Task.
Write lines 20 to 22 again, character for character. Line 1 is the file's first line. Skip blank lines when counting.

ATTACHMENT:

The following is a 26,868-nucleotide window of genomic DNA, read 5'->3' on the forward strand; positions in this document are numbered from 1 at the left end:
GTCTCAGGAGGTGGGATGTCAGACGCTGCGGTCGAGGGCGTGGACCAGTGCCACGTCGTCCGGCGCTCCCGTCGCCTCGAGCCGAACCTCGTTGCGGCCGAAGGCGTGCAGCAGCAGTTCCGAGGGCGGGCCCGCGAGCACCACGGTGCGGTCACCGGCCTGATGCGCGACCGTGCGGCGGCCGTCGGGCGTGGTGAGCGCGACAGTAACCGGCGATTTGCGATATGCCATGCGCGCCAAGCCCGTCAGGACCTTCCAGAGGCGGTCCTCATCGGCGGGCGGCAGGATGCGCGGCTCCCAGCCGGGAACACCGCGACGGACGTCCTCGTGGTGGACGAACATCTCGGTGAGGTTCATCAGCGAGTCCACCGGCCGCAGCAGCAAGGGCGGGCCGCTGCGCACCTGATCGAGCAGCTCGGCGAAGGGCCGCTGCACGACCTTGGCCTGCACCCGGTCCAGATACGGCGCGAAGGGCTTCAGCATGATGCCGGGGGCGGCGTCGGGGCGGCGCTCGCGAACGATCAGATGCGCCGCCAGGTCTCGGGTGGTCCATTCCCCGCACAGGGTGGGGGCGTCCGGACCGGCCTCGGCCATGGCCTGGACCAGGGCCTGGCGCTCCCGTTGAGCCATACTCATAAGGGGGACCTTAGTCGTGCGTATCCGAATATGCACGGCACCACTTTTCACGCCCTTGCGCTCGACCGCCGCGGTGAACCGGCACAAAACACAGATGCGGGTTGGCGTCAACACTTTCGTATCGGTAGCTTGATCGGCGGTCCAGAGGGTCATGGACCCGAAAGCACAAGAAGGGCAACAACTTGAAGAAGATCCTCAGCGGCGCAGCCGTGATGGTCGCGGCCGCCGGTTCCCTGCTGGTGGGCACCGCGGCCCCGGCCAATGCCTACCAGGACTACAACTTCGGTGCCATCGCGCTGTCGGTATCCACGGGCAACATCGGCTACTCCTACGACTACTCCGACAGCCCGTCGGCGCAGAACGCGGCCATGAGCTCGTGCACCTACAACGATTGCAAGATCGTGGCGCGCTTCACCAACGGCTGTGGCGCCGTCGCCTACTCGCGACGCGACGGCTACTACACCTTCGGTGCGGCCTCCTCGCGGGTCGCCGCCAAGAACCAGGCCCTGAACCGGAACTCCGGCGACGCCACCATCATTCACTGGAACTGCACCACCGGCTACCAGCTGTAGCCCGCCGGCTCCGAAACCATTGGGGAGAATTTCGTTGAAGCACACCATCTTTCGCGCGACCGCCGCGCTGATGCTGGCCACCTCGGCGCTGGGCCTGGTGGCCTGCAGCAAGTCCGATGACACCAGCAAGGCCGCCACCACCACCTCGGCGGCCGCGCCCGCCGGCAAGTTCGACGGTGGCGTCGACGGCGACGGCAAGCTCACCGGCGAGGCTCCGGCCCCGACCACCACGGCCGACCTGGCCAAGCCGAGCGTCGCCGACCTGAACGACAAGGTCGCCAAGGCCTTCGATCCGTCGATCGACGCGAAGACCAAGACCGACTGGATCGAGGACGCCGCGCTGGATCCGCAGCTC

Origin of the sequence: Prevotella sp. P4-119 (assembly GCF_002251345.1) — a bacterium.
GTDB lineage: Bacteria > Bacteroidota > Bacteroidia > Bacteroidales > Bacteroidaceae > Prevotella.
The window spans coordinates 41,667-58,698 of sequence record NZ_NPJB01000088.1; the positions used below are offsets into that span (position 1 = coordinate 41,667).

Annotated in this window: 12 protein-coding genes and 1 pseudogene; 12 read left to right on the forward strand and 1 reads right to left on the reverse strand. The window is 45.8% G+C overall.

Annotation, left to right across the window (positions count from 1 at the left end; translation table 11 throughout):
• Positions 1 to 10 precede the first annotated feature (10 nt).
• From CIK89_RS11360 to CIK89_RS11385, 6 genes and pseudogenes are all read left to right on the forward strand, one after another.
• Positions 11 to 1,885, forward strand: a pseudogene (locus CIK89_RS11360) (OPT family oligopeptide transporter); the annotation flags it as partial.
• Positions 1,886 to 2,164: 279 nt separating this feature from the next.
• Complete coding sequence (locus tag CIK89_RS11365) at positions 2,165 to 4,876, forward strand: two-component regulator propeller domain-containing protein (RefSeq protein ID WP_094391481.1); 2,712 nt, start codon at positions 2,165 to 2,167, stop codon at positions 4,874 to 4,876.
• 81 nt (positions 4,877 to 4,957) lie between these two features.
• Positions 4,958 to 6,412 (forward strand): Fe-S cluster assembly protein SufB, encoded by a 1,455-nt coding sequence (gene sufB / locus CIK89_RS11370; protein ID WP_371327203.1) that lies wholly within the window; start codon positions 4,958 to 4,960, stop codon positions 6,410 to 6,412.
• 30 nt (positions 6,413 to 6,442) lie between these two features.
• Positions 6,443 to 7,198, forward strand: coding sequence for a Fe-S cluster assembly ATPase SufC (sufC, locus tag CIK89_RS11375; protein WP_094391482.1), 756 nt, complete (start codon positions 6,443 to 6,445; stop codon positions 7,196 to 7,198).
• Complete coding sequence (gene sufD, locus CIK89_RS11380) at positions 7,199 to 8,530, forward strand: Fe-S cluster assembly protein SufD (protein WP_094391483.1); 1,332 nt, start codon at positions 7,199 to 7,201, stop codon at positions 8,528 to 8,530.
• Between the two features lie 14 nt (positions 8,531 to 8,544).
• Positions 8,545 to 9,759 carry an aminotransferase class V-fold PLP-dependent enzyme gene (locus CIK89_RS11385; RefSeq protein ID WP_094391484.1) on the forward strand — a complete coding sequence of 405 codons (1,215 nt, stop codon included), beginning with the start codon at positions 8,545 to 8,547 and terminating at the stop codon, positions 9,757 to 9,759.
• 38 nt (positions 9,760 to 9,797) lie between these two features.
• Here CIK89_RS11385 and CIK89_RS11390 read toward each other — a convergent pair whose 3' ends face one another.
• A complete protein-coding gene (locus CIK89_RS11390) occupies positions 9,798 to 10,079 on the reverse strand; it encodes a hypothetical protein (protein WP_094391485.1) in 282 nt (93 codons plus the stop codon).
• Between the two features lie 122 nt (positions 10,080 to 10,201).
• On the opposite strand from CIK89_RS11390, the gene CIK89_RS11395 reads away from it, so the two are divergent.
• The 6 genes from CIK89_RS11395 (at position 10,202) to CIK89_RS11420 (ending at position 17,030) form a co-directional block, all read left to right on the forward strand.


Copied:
• 38 nt (positions 9,760 to 9,797) lie between these two features.
• Here CIK89_RS11385 and CIK89_RS11390 read toward each other — a convergent pair whose 3' ends face one another.
• A complete protein-coding gene (locus CIK89_RS11390) occupies positions 9,798 to 10,079 on the reverse strand; it encodes a hypothetical protein (protein WP_094391485.1) in 282 nt (93 codons plus the stop codon).